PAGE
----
What Is A Star?

A star is a giant, glowing ball of gases held together by gravity. The main gas in a star is hydrogen.

  • Stars come in different sizes, colors, and temperatures. 
  • A star produces great amounts of energy in the form of light and heat. The Sun is a star. 
  • Blue stars are very hot, and red stars are cool. Stars have their own light.

A galaxy is a vast collection of stars. 

Our solar system is part of the Milky Way galaxy.

What Is A Constellation?

A constellation is a group of stars that form a pattern or shape in the sky.

  • Each constellation has a name and has helped people navigate for centuries. 
  • Astronomers use imaginary lines to connect the stars in a constellation, forming a shape that could be an animal, object, or person.
  • There are 88 official constellations. Ancient constellations were discovered without using a telescope.
  • Modern constellations — like the Peacock, Telescope, and Giraffe were identified using telescopes.
  • The Big Dipper and Orion are the easiest to spot.

Changing View Of Stars and Constellations

The view of the stars and constellations changes depending on our location on Earth. 

  • Earth’s Rotation  As Earth spins on its axis, the stars appear to move across our night sky from east to west, similar to how the sun seems to rise in the east and set in the west.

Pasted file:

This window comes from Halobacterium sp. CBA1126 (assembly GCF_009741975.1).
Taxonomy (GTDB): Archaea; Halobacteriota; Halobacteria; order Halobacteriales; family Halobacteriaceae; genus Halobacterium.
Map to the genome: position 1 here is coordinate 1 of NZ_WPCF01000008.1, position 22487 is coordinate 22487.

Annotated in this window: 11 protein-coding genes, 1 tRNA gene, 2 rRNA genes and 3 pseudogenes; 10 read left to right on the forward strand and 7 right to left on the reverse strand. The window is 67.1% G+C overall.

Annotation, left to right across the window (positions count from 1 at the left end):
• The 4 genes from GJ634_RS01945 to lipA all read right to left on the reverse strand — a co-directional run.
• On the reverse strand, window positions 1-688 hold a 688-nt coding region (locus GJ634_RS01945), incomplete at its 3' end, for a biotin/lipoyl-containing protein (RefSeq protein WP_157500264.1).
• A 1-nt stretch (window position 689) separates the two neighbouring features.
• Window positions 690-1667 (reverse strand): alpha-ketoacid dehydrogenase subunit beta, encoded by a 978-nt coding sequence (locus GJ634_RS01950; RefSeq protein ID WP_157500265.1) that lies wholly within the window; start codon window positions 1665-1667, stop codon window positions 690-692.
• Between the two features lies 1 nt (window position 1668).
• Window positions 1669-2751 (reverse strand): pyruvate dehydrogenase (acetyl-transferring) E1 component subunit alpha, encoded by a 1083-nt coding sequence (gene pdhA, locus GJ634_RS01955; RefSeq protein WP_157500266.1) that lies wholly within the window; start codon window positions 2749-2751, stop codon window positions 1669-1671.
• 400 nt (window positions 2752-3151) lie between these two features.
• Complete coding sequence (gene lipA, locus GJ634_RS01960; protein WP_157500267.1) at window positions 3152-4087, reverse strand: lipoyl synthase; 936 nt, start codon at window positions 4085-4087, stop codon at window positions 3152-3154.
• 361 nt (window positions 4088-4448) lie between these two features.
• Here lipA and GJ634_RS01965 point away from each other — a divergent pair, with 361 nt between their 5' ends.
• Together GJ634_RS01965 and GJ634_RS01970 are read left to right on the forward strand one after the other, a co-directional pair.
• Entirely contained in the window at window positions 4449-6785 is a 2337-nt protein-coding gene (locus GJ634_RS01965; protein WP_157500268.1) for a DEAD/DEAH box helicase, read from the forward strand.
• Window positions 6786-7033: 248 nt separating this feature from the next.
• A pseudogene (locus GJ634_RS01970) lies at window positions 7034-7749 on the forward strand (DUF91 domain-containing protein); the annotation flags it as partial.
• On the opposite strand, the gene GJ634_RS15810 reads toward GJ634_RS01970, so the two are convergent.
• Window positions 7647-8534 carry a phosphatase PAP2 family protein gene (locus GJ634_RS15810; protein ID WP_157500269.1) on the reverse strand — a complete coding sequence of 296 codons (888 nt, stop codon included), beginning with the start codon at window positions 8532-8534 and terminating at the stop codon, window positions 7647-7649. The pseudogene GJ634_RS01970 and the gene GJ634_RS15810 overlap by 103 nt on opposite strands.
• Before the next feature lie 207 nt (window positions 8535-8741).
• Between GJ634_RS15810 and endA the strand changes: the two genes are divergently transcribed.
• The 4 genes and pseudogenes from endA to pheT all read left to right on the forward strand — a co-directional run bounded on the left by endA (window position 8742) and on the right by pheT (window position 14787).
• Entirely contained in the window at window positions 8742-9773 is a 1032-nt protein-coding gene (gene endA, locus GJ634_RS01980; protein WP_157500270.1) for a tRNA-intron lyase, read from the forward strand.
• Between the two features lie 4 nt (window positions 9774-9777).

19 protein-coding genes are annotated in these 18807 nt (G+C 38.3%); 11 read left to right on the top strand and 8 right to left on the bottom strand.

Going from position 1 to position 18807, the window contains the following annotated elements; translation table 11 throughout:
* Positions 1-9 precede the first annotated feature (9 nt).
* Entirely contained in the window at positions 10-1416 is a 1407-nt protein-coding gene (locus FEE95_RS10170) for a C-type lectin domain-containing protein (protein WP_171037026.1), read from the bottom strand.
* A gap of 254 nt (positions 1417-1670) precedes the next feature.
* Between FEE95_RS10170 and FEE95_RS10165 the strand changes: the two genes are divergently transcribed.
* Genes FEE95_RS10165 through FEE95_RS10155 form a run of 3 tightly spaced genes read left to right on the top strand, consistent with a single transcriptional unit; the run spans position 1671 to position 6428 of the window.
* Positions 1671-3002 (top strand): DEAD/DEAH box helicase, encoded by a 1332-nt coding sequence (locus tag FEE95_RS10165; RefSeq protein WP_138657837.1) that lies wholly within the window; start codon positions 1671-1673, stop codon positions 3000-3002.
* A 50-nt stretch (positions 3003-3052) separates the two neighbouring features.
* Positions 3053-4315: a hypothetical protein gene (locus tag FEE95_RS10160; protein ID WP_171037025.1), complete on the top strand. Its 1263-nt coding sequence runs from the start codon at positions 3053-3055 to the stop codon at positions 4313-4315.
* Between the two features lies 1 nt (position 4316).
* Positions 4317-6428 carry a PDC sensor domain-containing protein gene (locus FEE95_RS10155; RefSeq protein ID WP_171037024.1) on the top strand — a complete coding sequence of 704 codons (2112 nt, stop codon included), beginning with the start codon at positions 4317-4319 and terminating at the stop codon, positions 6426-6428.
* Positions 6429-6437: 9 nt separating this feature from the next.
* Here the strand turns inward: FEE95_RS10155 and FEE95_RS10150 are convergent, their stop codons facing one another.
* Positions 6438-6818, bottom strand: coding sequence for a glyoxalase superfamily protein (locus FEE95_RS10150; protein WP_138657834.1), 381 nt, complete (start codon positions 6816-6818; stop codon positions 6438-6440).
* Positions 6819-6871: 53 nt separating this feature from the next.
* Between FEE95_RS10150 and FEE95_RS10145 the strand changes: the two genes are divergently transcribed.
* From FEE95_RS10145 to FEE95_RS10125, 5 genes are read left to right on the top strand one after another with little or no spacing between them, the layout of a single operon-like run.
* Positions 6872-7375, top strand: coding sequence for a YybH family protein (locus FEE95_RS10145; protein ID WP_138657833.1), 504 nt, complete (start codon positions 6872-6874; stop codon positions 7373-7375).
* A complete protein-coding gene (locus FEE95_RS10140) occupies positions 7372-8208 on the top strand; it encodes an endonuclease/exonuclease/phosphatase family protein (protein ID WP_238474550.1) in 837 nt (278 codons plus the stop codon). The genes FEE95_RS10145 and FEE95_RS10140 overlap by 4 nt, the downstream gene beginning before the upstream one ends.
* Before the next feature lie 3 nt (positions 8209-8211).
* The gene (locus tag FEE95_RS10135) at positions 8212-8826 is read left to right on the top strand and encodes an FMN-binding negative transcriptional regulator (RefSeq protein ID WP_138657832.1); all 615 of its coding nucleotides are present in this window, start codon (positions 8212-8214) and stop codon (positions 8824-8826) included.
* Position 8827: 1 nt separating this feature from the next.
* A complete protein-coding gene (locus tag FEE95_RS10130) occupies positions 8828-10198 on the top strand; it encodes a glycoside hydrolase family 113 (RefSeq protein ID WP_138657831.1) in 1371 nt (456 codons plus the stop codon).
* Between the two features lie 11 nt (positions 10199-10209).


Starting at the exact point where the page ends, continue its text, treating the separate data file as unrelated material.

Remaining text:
• Earth’s Revolution – As the Earth revolves around the sun, the planet’s night side faces different parts of the sky, so the constellations we see change over the seasons.
  • Summer Constellations – Popular summer constellations are Lyra (the lyre), Cygnus (the swan), and Scorpius (the scorpion).
  • Winter Constellations – Popular winter constellations are Orion (the hunter), Taurus (the bull), and Gemini (the twins).

Fun Facts

Here are some interesting facts about stars and constellations:

  • Excluding our Sun, the nearest star, Proxima Centauri, is more than four light years away.
  • The North Star, also known as Polaris, is located very close to the North Celestial Pole, making it appear stationary in the sky.
  • The stars in a constellation are not actually close to each other in space; they appear grouped from our view on Earth. 
  • The brightest star in the sky, as seen from Earth, is Sirius (Dog Star). It is part of the constellation Canis Major.
  • Small patterns of stars within a constellation are called asterisms. The Big Dipper is an asterism.
  • Orion is one of the most visible constellations in the world.
  • The largest constellation by area is Hydra, around 3% of the sky.


Let’s quickly recap what we learned about stars and constellations:

  • What is a star mainly made of? Hydrogen Gas
  • What forms of energy does a star produce? Heat and Light
  • What is a vast collection of stars called?  Galaxy
  • What is a group of stars that form a pattern or shape in the sky? Constellation
  • How did constellations help people for centuries? Used for Navigation
  • What two factors does our view of the stars and constellations depend on? Earth’s Rotation and Revolution 
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